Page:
PROPIEDAD DE PARADISE LODGE (866-245-1492)
Propiedad de Paradise has a proximity advantage: Its location, on Isla Parida in the Gulf of Chiriquí, shortens the run to Hannibal, Coiba and Montuosa. It’s operated here since 2006. Contact Shane Jarvis, skipper and co-owner.
From Panama City: As with other area resorts, most anglers fly in to David; from the marina there, it’s an hour to Isla Parida by boat.
Accommodations: The lodge uses a guesthouse with two bedrooms, each with four beds.
Sport-Fishing Fleet: A 33-foot World Cat with twin Suzuki 300s, and a 25-foot Seacraft center-console with twin Suzuki 140s.
Tackle: Shimano: conventionals — Tiagra 50s and 80s and Talicas; spinning — Saragosas with Terez rods.
Primary Fishing Grounds: The entire Gulf of Chiriquí.
Distance to Fish: From in front of the lodge to Islas Ladrones (15 miles) to Hannibal Bank and Isla Montuosa (approximately 40 miles).
Season: Open year-round.
Comments: PDP Lodge works with only one group at a time.
TRANQUILO BAY ECO ADVENTURE LODGE (719-589-6952)
One of the few lodges catering to anglers who want to sample Panama’s productive Caribbean coast, Tranquilo Bay is the largest resort in the pristine Bocas del Toro. It’s been operating since 2005. Contact Jim or Renee Kimball or Jay Viola, owners/operators.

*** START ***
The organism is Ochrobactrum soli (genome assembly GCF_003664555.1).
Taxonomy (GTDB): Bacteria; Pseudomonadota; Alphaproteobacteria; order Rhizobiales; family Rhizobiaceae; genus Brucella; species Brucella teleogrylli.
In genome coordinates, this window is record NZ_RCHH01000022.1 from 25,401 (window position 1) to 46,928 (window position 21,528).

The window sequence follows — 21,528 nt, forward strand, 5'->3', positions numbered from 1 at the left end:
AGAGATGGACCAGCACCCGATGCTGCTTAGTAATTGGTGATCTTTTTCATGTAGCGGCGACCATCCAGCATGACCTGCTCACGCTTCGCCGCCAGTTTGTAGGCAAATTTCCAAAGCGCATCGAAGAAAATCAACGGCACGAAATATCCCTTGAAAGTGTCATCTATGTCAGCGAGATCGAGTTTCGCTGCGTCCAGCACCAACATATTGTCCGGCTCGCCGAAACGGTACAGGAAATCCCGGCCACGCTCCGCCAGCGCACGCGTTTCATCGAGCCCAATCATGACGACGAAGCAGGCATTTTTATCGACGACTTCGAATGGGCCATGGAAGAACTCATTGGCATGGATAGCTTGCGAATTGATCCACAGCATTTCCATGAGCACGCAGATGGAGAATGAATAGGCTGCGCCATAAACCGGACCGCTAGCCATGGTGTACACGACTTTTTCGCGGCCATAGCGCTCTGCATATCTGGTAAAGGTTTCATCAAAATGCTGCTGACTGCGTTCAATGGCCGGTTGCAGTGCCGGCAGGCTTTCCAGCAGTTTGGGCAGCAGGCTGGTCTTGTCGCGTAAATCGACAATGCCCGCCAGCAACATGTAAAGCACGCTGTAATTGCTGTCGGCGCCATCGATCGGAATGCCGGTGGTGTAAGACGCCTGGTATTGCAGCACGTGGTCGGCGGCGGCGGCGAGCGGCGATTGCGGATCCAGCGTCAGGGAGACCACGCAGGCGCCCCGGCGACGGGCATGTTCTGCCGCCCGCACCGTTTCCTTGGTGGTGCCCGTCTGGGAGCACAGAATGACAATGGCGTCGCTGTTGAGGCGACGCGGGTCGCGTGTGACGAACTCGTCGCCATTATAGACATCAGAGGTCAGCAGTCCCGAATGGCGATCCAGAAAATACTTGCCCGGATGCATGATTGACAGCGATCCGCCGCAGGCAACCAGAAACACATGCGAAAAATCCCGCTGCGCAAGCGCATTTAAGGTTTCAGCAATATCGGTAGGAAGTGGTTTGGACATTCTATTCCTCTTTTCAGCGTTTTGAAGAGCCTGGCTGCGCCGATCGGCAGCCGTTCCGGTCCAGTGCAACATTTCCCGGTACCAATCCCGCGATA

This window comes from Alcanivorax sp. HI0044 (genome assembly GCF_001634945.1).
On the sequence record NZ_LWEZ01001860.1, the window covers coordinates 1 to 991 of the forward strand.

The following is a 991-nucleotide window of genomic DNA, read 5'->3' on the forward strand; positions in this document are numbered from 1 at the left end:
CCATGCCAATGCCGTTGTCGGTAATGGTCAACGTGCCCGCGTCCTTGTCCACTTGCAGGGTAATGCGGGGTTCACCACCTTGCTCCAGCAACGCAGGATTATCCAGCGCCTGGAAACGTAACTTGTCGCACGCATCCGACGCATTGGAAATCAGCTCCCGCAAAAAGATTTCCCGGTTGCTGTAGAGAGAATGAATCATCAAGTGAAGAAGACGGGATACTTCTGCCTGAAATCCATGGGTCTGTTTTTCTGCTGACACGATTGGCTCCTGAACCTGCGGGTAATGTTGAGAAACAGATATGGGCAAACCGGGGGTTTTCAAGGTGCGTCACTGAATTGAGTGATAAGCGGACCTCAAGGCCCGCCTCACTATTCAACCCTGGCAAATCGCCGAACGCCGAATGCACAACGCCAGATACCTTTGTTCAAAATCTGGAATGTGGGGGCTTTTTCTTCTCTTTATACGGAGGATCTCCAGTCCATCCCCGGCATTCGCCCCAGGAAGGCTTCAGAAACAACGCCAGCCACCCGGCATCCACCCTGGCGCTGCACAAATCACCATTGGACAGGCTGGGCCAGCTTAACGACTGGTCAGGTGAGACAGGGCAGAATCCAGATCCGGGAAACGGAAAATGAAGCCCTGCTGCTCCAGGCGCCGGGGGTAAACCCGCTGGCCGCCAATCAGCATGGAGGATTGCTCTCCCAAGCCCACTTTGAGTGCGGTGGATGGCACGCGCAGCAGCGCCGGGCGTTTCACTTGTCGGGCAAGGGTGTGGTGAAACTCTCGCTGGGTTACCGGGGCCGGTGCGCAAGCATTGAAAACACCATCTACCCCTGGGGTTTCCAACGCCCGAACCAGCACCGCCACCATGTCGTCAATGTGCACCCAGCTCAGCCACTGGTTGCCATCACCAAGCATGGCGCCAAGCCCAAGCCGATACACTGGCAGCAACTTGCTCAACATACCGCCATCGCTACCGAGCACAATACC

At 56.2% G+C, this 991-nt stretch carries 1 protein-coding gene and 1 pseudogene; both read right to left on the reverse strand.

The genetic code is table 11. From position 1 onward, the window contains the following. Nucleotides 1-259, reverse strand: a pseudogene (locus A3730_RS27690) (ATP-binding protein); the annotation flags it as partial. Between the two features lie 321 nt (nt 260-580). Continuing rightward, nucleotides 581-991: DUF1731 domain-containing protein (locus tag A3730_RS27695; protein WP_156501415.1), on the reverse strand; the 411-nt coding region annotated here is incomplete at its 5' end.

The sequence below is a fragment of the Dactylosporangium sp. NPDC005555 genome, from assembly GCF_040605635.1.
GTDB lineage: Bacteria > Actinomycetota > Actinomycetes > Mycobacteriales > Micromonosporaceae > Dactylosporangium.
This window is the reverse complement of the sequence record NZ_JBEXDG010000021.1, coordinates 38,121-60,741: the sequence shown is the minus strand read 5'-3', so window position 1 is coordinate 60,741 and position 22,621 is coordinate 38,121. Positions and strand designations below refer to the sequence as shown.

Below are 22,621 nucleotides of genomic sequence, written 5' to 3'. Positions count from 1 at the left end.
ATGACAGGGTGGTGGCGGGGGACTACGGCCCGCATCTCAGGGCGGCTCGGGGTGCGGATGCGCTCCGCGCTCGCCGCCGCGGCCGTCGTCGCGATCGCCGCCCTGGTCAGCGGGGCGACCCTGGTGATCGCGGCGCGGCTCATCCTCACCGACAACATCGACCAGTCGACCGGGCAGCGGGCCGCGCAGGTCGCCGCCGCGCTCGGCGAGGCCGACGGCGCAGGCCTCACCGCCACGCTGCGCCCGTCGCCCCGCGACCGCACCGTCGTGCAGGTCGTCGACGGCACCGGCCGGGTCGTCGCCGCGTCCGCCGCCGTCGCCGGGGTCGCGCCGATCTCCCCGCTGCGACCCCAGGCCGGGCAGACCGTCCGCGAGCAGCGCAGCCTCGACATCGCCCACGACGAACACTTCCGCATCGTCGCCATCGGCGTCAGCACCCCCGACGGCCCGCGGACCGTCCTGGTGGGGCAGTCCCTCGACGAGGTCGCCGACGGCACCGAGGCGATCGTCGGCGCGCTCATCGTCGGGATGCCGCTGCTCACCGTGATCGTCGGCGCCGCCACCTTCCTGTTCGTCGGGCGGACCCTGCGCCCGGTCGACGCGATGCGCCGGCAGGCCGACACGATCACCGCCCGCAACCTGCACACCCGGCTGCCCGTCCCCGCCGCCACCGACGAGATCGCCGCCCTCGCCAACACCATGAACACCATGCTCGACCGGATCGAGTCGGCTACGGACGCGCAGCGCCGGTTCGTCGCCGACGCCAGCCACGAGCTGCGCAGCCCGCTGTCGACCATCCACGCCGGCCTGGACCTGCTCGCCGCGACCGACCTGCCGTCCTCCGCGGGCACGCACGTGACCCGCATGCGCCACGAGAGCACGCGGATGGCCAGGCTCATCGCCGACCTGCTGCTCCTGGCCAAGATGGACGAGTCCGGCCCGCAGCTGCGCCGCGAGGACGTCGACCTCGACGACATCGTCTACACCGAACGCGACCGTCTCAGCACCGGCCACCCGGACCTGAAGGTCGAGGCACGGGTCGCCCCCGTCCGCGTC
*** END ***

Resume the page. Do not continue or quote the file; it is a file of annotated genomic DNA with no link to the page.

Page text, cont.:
From Panama City: A 50-minute flight to Isla Colón followed by a short boat ride to the lodge.
Accommodations:Six cabanas for up to 12 guests.
Sport-Fishing Fleet: One 25-foot SeaVee center-console with Yamaha 200, and one 25-foot Caribe center-console with Yamaha 200.
Tackle: Abu Garcia 5500 baitcasters with St. Croix rods (15-pound line), and Shimano Tekotas for offshore (30-pound line).
Primary Fishing Grounds: The mouth of the Changuinola and Sixaola rivers for tarpon and snook.
Distance to Fish: About an hour run.
Season: May through June, September through October.
Comments: Minimal fishing pressure in the region; owners built their impressive resort themselves.